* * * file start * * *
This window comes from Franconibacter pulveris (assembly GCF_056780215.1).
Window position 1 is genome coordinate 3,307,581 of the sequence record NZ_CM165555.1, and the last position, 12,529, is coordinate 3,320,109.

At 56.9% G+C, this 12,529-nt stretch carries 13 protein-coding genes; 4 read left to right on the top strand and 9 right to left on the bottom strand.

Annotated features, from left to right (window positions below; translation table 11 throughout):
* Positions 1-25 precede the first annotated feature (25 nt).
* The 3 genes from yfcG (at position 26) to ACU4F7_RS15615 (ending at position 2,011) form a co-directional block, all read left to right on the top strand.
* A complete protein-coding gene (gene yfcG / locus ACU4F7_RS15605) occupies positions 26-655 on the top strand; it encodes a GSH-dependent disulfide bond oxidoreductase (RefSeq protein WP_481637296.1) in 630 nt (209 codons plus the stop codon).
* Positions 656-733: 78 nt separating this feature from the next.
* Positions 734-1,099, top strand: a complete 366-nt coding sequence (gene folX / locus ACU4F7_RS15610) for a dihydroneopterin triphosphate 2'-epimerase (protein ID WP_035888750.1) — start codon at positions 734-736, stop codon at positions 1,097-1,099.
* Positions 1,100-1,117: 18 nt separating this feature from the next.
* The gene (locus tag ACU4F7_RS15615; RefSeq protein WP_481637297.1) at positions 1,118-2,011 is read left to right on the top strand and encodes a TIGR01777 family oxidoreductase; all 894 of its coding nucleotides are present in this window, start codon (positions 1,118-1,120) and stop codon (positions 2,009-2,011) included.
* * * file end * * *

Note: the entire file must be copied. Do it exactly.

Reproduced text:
This window comes from Franconibacter pulveris (assembly GCF_056780215.1).
Window position 1 is genome coordinate 3,307,581 of the sequence record NZ_CM165555.1, and the last position, 12,529, is coordinate 3,320,109.

At 56.9% G+C, this 12,529-nt stretch carries 13 protein-coding genes; 4 read left to right on the top strand and 9 right to left on the bottom strand.

Annotated features, from left to right (window positions below; translation table 11 throughout):
* Positions 1-25 precede the first annotated feature (25 nt).
* The 3 genes from yfcG (at position 26) to ACU4F7_RS15615 (ending at position 2,011) form a co-directional block, all read left to right on the top strand.
* A complete protein-coding gene (gene yfcG / locus ACU4F7_RS15605) occupies positions 26-655 on the top strand; it encodes a GSH-dependent disulfide bond oxidoreductase (RefSeq protein WP_481637296.1) in 630 nt (209 codons plus the stop codon).
* Positions 656-733: 78 nt separating this feature from the next.
* Positions 734-1,099, top strand: a complete 366-nt coding sequence (gene folX / locus ACU4F7_RS15610) for a dihydroneopterin triphosphate 2'-epimerase (protein ID WP_035888750.1) — start codon at positions 734-736, stop codon at positions 1,097-1,099.
* Positions 1,100-1,117: 18 nt separating this feature from the next.
* The gene (locus tag ACU4F7_RS15615; RefSeq protein WP_481637297.1) at positions 1,118-2,011 is read left to right on the top strand and encodes a TIGR01777 family oxidoreductase; all 894 of its coding nucleotides are present in this window, start codon (positions 1,118-1,120) and stop codon (positions 2,009-2,011) included.